We'll start at San Antonio Spring where the river begins.
My neighborhood garden club recently enjoyed a guided tour of The Blue Hole. Blue Hole? This well-like stone structure houses the San Antonio Spring which is the headwaters of the San Antonio River. From this small spring the river flows south through the famous River Walk then another 250 miles to the Gulf of Mexico and the Aransas National Wildlife Refuge which is best known as the winter home of the endangered Whooping Crane.
The Blue Hole really does look blue. The water is very pure.
The property also incorporates a nature sanctuary in the city surrounded by the University of the Incarnate Word (UIW) campus. A non-profit organization called the Headwaters at Incarnate Word has recently incorporated to preserve the site and natural areas. Our guide Pam Ball (with map) discussed history and future for the site as part of the Sanctuary at Incarnate Word. The spring is considered sacred by indigenous peoples who still visit annually.
Until the early 20th century a 20 ft. high water spout marked the spring. As more people settled in San Antonio and drilled wells, the spring eventually lost pressure and became the gentle bubbler we observed on our visit. The spring is flowing nicely now due to plenty of rain. If this doesn't look like enough water to float those tourists boats along the River Walk you are correct. The San Antonio River is primarily fed by reclaimed water which was the subject of a previous post. Volunteers are helping to remove invasives and restore native plants to the site.
With Pam as our guide we walked past huge legacy oaks.
These trees have been documented for size and age though I don't remember exactly what Pam told us.
The Lourdes Grotto is part of the Sanctuary. Pam has removed invasive plants and planted drought-tolerant natives in front of the grotto.
Pam told us he used to sit on his porch to watch the water spout from San Antonio Spring as a natural water feature for his property.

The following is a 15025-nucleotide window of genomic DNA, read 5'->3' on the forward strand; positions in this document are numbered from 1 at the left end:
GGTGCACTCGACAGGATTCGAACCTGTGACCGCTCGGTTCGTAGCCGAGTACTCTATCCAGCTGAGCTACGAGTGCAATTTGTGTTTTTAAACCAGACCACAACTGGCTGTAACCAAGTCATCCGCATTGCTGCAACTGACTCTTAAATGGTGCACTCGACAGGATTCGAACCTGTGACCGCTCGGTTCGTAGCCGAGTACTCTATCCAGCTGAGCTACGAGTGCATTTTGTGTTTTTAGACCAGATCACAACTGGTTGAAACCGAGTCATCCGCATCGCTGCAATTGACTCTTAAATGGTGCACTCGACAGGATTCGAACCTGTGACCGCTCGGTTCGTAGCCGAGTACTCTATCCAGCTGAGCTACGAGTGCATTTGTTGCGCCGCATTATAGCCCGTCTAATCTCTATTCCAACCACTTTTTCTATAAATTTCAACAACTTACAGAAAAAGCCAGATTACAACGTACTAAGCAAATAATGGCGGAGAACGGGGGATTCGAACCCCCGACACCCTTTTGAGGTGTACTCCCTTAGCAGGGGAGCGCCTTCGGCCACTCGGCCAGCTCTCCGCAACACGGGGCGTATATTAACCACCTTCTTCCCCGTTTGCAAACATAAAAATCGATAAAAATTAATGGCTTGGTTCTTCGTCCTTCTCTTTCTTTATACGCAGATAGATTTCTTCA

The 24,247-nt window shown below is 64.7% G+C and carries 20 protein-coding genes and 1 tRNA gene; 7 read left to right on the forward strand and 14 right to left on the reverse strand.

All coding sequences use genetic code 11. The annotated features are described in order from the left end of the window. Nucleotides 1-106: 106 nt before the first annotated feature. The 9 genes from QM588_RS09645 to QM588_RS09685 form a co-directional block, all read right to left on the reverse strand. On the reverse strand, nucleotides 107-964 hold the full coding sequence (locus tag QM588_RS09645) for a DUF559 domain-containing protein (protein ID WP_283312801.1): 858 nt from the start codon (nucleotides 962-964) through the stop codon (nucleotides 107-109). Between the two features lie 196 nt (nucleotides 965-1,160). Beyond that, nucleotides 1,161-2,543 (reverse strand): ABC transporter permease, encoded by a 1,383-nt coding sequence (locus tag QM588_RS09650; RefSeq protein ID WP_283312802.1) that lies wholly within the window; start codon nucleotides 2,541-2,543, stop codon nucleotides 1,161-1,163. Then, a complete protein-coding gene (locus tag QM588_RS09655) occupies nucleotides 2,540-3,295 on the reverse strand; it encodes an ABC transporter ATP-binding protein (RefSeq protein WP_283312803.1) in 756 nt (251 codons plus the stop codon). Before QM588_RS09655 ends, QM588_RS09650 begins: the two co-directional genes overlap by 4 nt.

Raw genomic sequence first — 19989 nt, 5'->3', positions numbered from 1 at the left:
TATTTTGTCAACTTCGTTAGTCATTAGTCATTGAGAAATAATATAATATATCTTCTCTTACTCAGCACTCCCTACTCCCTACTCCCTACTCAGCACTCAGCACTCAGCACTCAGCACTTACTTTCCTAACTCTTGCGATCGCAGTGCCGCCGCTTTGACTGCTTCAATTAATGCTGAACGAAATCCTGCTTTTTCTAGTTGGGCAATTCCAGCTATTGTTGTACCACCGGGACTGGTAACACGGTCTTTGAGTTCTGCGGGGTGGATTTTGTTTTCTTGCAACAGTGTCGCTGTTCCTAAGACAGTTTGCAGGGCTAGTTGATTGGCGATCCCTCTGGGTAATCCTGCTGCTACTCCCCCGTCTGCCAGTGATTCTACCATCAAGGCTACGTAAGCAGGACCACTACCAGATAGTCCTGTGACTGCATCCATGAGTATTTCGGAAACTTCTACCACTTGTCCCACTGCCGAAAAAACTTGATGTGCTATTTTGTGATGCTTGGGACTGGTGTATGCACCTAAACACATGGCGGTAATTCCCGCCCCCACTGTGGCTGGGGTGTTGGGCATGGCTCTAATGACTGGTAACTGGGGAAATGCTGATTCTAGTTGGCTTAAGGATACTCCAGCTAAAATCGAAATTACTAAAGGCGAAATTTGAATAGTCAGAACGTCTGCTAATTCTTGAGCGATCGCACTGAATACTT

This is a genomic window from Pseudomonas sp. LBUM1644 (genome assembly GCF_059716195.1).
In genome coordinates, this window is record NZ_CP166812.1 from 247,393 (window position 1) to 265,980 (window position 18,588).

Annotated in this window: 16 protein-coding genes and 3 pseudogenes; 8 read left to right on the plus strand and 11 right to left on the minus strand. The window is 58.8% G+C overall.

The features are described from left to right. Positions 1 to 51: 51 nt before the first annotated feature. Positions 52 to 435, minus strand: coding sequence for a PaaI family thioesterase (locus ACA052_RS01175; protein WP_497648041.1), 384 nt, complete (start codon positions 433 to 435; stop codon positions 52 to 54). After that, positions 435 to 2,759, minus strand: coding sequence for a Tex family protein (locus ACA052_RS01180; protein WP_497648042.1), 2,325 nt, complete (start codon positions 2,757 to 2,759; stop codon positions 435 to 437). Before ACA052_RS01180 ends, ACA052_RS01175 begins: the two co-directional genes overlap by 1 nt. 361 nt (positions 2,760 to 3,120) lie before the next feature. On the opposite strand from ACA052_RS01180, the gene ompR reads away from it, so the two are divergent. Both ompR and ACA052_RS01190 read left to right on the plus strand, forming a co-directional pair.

Now owned by the Sisters of Charity of the Incarnate Word the house is used for offices and meetings.
On the walk back to our cars we observed this palm growing out of the creek. This palm will be a reference point later.
The Headwaters Sanctuary is open to the public, however on weekdays you will need a temporary UIW parking pass (request one here) so it's best to go when classes are not in session or on weekends.
If all that planning is a bit much you can enjoy a walk along this same creek at Cathedral Park just behind the Headwaters Sanctuary and UIW campus. Cathedral Park is headquarters of The Episcopal Diocese of West Texas, which was a second destination I recently visited.
When the Blue Hole is flowing so is the creek at Cathedral Park. If you live in a rainy climate this may not seem like a big deal but the creek here is dry most of the time.
Our destination was a serene tree-house structure. The palm tree in the creek shown above is directly behind the condo building in the background.
Tree top views from the tree house and a built-in bird feeder on the right.
Cathedral Park is open to the public. I'll share more of my walk there in a future post.
Finally, we attended a "Partners in Conservation" event sponsored by San Antonio Water System (SAWS) at the Witte Museum just down the street from UIW and Cathedral Park. Here the San Antonio River flows through Brackenridge Park on its way south to the San Antonio River Walk.
One of the reclaimed water inlets is just north of the museum so there's a good bit more water in the river at this point.
We had a fun evening exploring the museum which was recently renovated. There's still a glimpse of an early building on the site where my great-grandmother and her sisters partied over 100 years ago.
The building houses an exhibit dedicated to early pioneers of San Antonio which was not open when we were there so I couldn't check to see if the bronze plaque with my great-grandmother's name is still there. Thank you to SAWS for a beautiful evening, it's nice to know our efforts at conservation are appreciated.
Three events, three different groups, all tied together by the importance of water in San Antonio.